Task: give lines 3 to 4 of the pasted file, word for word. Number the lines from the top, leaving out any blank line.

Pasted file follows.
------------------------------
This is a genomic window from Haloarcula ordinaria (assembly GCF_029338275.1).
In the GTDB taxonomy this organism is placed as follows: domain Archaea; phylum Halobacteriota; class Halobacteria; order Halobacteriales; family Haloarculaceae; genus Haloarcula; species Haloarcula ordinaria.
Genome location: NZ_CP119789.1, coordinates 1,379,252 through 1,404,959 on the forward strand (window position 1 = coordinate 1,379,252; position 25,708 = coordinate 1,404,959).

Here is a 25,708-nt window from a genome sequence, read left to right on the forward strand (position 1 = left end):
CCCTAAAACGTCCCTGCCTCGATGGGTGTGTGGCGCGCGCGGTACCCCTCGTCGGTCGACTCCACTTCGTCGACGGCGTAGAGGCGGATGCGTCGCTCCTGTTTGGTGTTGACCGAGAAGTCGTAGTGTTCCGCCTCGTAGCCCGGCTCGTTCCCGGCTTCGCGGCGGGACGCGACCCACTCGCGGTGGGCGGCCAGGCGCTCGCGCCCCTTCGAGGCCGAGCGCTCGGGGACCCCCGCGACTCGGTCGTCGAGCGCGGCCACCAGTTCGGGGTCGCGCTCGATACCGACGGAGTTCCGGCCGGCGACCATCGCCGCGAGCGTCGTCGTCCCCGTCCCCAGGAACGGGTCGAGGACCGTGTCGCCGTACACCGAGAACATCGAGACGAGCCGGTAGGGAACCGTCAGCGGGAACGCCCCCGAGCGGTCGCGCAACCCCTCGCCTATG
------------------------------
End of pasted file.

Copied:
Genome location: NZ_CP119789.1, coordinates 1,379,252 through 1,404,959 on the forward strand (window position 1 = coordinate 1,379,252; position 25,708 = coordinate 1,404,959).

Here is a 25,708-nt window from a genome sequence, read left to right on the forward strand (position 1 = left end):